DallasTemperature sensors(&amp;oneWire); // Pass our oneWire reference to Dallas Temperature. 

DeviceAddress insideThermometer;
DeviceAddress outsideThermometer;

boolean outsideSensorOK = false;
boolean insideSensorOK = false;

float tempC, LastOutsideTemp, LastInsideTemp = 0;
long lastupdate;

void setup() {


  // Connect to WiFi

   Serial.print("Connecting to ");
   WiFi.begin(ssid, password);
   while (WiFi.status() != WL_CONNECTED) {

   Serial.println("WiFi connected");  
   Serial.print("Found ");
   Serial.print(sensors.getDeviceCount(), DEC);
   Serial.println(" devices.");

   // report parasite power requirements
   Serial.print("Parasite power is: "); 
   if (sensors.isParasitePowerMode()) Serial.println("ON");
      else Serial.println("OFF");
   if (!sensors.getAddress(insideThermometer, 0)) {
       Serial.println("Unable to find inside Thermometer"); 
   } else{
       insideSensorOK = true;
       Serial.print("Inside  Thermometer address: ");
       sensors.setResolution(insideThermometer, 12); 
       LastInsideTemp = sensors.getTempC(insideThermometer);   

   if (!sensors.getAddress(outsideThermometer, 1)) {
       Serial.println("Unable to find outside Thermometer"); 
   } else{
       outsideSensorOK = true;
       Serial.print("Outside  Thermometer address: ");
       sensors.setResolution(outsideThermometer, 12);    
       LastOutsideTemp = sensors.getTempC(outsideThermometer);   
} // setup

void loop() {

   // call sensors.requestTemperatures() to issue a global temperature 
   // request to all devices on the bus

   sensors.requestTemperatures(); // Send the command to get temperatures

   if (outsideSensorOK == true) {
       tempC = sensors.getTempC(outsideThermometer);   
       Serial.print("Outside Temp C: ");
       Serial.print(" Temp F: ");
       Serial.print(DallasTemperature::toFahrenheit(tempC)); // Converts tempC to Fahrenheit
       if ( abs(tempC - LastOutsideTemp) > CHANGEDIFF ) {        
                  Serial.print("Outdoor Temp Change larger than threshold - sending to ThingSpeak");
                  lastupdate = millis();
                  LastOutsideTemp = tempC;
                  ToThingsspeak(false, tempC);                  
       } else if (abs(millis()-lastupdate) > (SHOWLIFE * 60 * 1000) ) {
                  Serial.print("Need to send keep alive signal to ThingSpeak");
                  lastupdate = millis();
                  ToThingsspeak(false, tempC);                                    
   sensors.requestTemperatures(); // Send the command to get temperatures

   if (insideSensorOK == true) {
       tempC = sensors.getTempC(insideThermometer);   
       Serial.print(" Inside Temp C: ");
       Serial.print(" Temp F: ");
       Serial.print(DallasTemperature::toFahrenheit(tempC)); // Converts tempC to Fahrenheit
       if ( abs(tempC - LastInsideTemp) > CHANGEDIFF ) {        
                  Serial.print("Indoor Temp Change larger than threshold - sending to ThingSpeak");
                  lastupdate = millis();
                  LastInsideTemp = tempC;
                  ToThingsspeak(true, tempC);                  
       } else if (abs(millis()-lastupdate) > (SHOWLIFE * 60 * 1000) ) {
                  Serial.print("Need to send keep alive signal to ThingSpeak");
                  lastupdate = millis();
                  ToThingsspeak(true, tempC);                                    
} // loop

// --------------------------------------------------------------------------------------------------------------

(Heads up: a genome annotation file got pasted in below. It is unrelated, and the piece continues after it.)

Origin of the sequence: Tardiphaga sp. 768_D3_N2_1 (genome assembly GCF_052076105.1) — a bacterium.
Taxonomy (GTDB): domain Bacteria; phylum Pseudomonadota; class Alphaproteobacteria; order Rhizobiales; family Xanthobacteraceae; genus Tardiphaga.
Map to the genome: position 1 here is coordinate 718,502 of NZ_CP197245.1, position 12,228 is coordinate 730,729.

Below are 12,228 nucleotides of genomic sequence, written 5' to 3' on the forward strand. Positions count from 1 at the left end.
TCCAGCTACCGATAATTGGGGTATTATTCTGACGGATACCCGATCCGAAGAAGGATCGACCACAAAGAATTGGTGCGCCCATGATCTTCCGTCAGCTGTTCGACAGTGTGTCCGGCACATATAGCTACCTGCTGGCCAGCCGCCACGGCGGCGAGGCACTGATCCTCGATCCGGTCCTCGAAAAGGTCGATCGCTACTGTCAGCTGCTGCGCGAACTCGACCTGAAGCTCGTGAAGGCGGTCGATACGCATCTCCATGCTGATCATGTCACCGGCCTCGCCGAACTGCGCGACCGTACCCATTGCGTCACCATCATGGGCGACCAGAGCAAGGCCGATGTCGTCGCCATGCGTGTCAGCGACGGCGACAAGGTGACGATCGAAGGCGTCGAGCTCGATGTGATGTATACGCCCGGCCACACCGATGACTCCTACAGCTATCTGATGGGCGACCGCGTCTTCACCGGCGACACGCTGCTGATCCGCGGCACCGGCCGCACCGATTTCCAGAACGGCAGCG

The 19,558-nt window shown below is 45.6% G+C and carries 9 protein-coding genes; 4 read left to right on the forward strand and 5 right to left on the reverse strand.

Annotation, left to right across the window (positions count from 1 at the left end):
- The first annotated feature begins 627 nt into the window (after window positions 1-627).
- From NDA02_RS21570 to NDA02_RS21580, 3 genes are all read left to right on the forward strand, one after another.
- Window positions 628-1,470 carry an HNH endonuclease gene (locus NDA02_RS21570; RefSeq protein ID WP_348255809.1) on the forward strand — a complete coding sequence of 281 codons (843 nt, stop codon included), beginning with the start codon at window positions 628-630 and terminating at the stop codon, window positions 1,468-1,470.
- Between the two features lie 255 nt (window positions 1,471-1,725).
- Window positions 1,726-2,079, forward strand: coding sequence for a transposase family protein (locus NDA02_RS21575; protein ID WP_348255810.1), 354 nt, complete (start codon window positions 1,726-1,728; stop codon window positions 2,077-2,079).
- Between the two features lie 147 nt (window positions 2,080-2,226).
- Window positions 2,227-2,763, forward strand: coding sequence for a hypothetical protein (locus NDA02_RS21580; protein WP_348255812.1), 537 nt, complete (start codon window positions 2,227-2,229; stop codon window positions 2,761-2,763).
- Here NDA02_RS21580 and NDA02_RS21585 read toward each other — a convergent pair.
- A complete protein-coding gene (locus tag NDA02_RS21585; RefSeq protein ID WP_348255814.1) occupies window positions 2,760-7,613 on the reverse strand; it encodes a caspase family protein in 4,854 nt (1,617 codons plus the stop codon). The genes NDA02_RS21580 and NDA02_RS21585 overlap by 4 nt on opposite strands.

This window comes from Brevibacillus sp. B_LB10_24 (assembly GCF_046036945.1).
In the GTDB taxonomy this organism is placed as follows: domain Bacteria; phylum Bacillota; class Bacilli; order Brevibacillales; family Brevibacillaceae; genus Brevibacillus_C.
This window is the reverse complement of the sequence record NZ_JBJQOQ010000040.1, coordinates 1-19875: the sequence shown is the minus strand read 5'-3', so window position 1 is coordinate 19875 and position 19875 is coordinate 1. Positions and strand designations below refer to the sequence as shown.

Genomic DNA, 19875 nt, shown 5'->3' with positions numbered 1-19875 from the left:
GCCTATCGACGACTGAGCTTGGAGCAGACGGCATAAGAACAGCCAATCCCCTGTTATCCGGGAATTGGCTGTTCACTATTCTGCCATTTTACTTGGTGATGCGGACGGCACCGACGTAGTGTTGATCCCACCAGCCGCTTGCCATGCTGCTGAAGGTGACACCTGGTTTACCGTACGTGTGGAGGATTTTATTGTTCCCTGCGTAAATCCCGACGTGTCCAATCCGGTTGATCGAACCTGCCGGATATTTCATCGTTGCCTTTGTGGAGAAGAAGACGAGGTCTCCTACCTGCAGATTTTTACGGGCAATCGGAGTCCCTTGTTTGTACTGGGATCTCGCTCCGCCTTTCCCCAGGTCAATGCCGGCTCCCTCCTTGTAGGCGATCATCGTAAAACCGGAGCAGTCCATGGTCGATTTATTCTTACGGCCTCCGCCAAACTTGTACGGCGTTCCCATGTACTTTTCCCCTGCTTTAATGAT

void ToThingsspeak(boolean InsideSensor, float TheTempC)

    String addStuff = "field";
    if (InsideSensor == true) addStuff+= "1="; else addStuff += "2="; 
    addStuff+= String(int(TheTempC))+ "." + String(getDecimal(TheTempC)); 
    Serial.print("The data into UpdateThingsSpeak: "); 
 }  // ToThingsspeak
void updateThingSpeak(String tsData) 
   if (client.connect(server, 80)) 
      client.print("POST /update HTTP/1.1\n"); 
      client.print("Connection: close\n"); 
      client.print("X-THINGSPEAKAPIKEY: "+THINGSPEAK_KEY+"\n"); 
      client.print("Content-Type: application/x-www-form-urlencoded\n"); 
      client.print("Content-Length: "); 
      if (!client.connected()) 
      Serial.println("Connection to ThingSpeak failed after POST");    
    } else 
      Serial.println("Connection to ThingSpeak Failed before POST");    
} //  updateThingSpeak
long getDecimal(float val)
 int intPart = int(val);
 long decPart = 100*(val-intPart); //I am multiplying by 100 assuming that the foat values will have a maximum of 2 decimal places
 if(decPart>0)return(decPart);           //return the decimal part of float number if it is available 
 else if(decPart<0)return((-1)*decPart); //if negative, multiply by -1
 else if(decPart=0)return(00);           //return 0 if decimal part of float number is not available

// function to print a device address
void printAddress(DeviceAddress deviceAddress)
  for (uint8_t i = 0; i < 8; i++)
    if (deviceAddress[i] < 16) Serial.print("0");
    Serial.print(deviceAddress[i], HEX);

void printWifiStatus() {
   // print the SSID of the network you're attached to:
   Serial.print("SSID: ");

   // print your WiFi shield's IP address:
   IPAddress ip = WiFi.localIP();
   Serial.print("IP Address: ");

   // print the received signal strength:
   long rssi = WiFi.RSSI();
   Serial.print("signal strength (RSSI):");
   Serial.println(" dBm");

Note that a lot of the above code can be deleted for “production” purposes.  All the logging to Serial ports is to show some of the features of the libraries.

Seeing it in action. This is the ecternal sensor, published as an Public Channel on ThingSpeak.

So, this is how warm/cold it is in Oslo right now !

I have ordered some relays and more sensors: I will explore more in this area in the future, With more posts on this blog as I progress..